• Lorazepam Lorazepam A benzodiazepine used as an anti-anxiety agent with few side effects. It also has hypnotic, anticonvulsant, and considerable sedative properties and has been proposed as a preanesthetic agent. Benzodiazepines: 15 hours
      • Diazepam Diazepam A benzodiazepine with anticonvulsant, anxiolytic, sedative, muscle relaxant, and amnesic properties and a long duration of action. Its actions are mediated by enhancement of gamma-aminobutyric acid activity. Benzodiazepines: 2 hours
      • Midazolam Midazolam A short-acting hypnotic-sedative drug with anxiolytic and amnestic properties. It is used in dentistry, cardiac surgery, endoscopic procedures, as preanesthetic medication, and as an adjunct to local anesthesia. The short duration and cardiorespiratory stability makes it useful in poor-risk, elderly, and cardiac patients. It is water-soluble at ph less than 4 and lipid-soluble at physiological pH. Benzodiazepines: 2 hours
  • Metabolism: hepatic ( cytochrome P450 Cytochrome P450 A superfamily of hundreds of closely related hemeproteins found throughout the phylogenetic spectrum, from animals, plants, fungi, to bacteria. They include numerous complex monooxygenases (mixed function oxygenases). In animals, these p450 enzymes serve two major functions: (1) biosynthesis of steroids, fatty acids, and bile acids; (2) metabolism of endogenous and a wide variety of exogenous substrates, such as toxins and drugs (biotransformation). They are classified, according to their sequence similarities rather than functions, into cyp gene families (>40% homology) and subfamilies (>59% homology). For example, enzymes from the cyp1, cyp2, and cyp3 gene families are responsible for most drug metabolism. Drug-induced Liver Injury): into active and nonactive hydrosoluble metabolites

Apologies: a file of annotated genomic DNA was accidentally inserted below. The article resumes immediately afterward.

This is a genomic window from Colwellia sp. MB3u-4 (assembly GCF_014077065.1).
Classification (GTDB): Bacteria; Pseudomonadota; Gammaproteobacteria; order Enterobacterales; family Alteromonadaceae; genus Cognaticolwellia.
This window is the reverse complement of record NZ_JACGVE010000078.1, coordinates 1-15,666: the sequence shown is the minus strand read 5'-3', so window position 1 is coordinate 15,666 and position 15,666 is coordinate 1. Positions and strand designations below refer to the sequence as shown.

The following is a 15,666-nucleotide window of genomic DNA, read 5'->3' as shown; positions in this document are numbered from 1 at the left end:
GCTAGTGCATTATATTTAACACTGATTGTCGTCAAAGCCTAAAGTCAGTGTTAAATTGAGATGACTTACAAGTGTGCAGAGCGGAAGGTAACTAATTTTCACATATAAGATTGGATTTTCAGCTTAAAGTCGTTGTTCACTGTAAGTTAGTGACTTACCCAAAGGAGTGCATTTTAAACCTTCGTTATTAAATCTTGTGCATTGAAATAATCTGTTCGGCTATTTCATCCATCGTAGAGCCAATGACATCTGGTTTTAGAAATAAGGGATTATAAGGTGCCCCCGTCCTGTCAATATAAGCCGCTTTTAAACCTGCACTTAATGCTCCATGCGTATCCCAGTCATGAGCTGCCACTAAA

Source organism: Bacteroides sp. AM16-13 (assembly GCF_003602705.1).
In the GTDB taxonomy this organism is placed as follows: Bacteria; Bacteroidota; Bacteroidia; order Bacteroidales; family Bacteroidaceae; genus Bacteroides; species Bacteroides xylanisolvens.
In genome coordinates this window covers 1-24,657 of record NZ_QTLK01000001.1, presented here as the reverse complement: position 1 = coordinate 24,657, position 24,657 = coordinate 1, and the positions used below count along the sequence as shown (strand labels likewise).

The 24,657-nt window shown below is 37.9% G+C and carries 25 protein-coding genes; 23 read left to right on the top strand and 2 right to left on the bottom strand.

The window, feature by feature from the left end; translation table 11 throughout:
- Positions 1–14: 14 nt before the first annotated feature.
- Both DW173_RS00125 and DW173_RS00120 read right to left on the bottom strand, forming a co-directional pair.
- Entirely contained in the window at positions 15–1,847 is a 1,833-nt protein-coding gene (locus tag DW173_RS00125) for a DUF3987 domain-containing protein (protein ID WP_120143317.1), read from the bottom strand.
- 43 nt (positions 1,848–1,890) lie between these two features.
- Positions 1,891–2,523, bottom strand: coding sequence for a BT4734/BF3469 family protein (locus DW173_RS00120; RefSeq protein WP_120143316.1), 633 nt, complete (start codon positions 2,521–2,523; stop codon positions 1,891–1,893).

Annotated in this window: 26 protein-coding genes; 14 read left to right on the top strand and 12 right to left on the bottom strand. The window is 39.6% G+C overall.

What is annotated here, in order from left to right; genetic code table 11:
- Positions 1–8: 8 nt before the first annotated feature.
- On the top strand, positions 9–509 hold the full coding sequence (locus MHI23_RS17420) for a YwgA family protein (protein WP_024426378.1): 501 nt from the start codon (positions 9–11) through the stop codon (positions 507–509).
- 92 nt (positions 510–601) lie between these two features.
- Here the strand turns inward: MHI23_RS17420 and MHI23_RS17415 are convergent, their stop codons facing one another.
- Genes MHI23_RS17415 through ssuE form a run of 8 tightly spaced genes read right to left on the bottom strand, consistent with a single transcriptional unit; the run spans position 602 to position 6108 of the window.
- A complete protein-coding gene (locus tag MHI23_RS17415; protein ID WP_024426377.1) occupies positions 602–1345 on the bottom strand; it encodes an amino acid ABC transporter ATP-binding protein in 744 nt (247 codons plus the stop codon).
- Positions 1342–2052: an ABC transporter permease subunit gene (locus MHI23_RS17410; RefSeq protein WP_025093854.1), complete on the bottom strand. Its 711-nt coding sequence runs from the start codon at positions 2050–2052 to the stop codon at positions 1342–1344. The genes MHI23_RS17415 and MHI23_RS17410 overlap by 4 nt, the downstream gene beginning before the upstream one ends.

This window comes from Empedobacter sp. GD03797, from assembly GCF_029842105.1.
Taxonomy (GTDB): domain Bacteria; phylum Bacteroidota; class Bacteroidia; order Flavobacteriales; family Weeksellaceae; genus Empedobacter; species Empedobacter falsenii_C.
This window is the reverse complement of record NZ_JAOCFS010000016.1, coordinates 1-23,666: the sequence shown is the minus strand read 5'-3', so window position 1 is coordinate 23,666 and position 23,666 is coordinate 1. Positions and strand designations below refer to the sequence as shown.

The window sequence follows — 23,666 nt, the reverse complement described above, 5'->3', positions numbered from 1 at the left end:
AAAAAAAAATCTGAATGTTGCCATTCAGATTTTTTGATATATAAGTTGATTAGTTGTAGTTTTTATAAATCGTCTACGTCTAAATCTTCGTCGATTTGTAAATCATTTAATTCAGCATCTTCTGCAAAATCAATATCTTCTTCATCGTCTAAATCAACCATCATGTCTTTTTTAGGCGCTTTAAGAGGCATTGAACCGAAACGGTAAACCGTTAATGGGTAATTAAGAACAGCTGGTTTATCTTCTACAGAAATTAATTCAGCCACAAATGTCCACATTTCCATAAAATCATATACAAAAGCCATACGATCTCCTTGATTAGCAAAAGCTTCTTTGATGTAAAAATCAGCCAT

• Excretion: primarily renal

Indications

  • Induction of general anesthesia Anesthesia A state characterized by loss of feeling or sensation. This depression of nerve function is usually the result of pharmacologic action and is induced to allow performance of surgery or other painful procedures. Anesthesiology: History and Basic Concepts ( midazolam Midazolam A short-acting hypnotic-sedative drug with anxiolytic and amnestic properties. It is used in dentistry, cardiac surgery, endoscopic procedures, as preanesthetic medication, and as an adjunct to local anesthesia. The short duration and cardiorespiratory stability makes it useful in poor-risk, elderly, and cardiac patients. It is water-soluble at ph less than 4 and lipid-soluble at physiological pH. Benzodiazepines):
    • Slower loss of consciousness and longer recovery than propofol 
    • Slower loss of consciousness and longer recovery than etomidate
  • Premedication
  • Conscious sedation
  • Other uses: